Blackberry-cassis fool

A fool is an English dessert that dates back to the 1600s. It is essentially sweetened whipped cream folded into a bright fruit puree. Why it’s called a fool is an etymological mystery–some claim it derives from the French verb fouler which means “to crush”, others claim that it is so named because it is a dessert so easy that even a fool could make it. In any case, leftover blackberries and a desire to try out my shiny new Kitchen Aid stand mixer led us to trying this simple dessert.

Recipe

from Bon Appétit Desserts
Serves 4

2 cups fresh or frozen blackberries, thawed, plus additional berries for garnish
1/4 cup sugar
2 tbsp créme de cassis (black currant liqueur)
1 tsp fresh lemon juice
1-1/4 cups chilled heavy whipping cream

Puree 2 cups berries, sugar, créme de cassis and lemon juice in processor. Strain into medium bowl, pressing on solids. Cover and refrigerate puree until ready to use. Using electric mixer, beat cream in medium bowl until peaks forms. Spoon 1/4 cup whipped cream into each of 4 balloon-shaped wineglasses; top each with 2 tablespoons berry puree. Repeat layering 2 more times. Draw tip of small knife through layers, forming swirl pattern. Garnish with berry. Cover and refrigerate at least 30 minutes and up to 3 hours.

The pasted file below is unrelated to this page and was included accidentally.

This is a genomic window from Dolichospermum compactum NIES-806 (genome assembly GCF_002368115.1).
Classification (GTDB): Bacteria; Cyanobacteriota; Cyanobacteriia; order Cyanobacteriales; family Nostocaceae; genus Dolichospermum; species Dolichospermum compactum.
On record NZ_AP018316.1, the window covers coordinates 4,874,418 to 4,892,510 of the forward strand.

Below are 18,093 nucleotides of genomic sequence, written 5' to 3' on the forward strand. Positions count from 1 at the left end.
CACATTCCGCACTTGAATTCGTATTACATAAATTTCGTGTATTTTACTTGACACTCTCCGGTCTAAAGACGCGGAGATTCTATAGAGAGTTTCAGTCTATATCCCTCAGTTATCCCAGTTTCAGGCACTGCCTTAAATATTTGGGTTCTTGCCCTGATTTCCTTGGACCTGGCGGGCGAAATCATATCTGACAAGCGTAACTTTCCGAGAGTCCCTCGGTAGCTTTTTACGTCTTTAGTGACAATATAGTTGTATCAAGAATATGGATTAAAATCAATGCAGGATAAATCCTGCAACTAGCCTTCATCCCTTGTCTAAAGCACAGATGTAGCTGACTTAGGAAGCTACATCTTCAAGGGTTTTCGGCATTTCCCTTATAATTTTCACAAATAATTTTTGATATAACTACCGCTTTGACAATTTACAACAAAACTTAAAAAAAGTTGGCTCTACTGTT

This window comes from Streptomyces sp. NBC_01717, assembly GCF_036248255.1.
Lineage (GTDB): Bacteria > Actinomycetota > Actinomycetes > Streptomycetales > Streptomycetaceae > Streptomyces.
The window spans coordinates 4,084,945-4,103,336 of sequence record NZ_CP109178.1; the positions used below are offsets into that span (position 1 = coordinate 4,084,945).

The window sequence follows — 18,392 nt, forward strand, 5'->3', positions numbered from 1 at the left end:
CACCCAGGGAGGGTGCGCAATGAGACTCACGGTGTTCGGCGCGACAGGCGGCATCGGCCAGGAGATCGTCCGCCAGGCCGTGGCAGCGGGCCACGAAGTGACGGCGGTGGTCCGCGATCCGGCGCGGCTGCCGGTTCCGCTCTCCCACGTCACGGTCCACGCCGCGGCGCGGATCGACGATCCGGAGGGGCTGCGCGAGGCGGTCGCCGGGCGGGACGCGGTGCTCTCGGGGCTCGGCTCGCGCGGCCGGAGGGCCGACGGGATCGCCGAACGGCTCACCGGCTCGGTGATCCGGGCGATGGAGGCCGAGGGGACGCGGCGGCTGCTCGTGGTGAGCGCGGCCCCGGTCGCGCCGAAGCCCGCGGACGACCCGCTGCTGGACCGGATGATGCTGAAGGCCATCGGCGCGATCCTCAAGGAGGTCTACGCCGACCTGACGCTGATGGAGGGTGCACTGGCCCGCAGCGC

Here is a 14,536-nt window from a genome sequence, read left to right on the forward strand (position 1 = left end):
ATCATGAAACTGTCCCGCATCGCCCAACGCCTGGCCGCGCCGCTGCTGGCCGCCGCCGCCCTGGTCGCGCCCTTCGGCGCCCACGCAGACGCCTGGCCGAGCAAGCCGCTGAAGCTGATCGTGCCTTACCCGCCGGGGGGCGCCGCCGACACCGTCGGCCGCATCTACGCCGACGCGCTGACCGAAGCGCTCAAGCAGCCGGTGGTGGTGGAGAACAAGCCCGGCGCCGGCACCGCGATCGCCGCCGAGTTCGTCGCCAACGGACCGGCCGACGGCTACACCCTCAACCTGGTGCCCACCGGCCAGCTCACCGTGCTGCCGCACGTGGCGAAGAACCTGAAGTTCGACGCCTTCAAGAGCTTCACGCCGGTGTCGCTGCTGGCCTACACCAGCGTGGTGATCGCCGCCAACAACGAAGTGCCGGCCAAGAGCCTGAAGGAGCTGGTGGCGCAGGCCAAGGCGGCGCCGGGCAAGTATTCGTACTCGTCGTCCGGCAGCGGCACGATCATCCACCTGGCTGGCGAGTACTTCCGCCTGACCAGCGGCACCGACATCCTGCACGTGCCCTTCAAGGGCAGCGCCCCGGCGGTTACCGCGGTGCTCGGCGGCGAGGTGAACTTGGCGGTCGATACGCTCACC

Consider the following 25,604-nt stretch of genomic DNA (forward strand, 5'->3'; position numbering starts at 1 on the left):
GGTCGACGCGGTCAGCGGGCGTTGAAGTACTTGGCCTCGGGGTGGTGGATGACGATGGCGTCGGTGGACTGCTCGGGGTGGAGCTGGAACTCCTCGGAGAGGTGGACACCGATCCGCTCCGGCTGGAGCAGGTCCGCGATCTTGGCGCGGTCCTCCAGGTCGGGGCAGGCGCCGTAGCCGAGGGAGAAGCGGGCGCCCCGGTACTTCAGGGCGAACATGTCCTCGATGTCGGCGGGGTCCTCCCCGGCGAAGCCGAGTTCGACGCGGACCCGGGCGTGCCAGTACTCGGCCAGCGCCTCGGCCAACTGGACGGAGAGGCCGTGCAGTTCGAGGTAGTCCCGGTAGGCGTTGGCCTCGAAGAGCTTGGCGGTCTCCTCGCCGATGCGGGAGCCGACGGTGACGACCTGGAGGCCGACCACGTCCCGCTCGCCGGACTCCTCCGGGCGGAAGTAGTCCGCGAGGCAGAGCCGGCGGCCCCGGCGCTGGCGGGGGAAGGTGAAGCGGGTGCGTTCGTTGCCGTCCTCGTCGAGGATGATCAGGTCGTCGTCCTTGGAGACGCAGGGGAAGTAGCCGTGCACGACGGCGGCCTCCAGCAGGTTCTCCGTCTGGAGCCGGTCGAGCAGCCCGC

Musings

A tasty, simple dessert–ironically, we spend the most time with the aesthetic aspects of the dish, trying to figure out how best to layer and swirl it. David noted that you can definitely taste the créme de cassis, which added a nice dimension to the blackberry puree. Though, he said that the whipping cream itself could have used a touch of sugar and maybe some vanilla, as the dessert was a touch tart. That may also have stemmed from how sweet our particular blackberries were. In any case, an easy dessert that looks nice and tastes nicer, and an excellent way to warm-up my new mixer.

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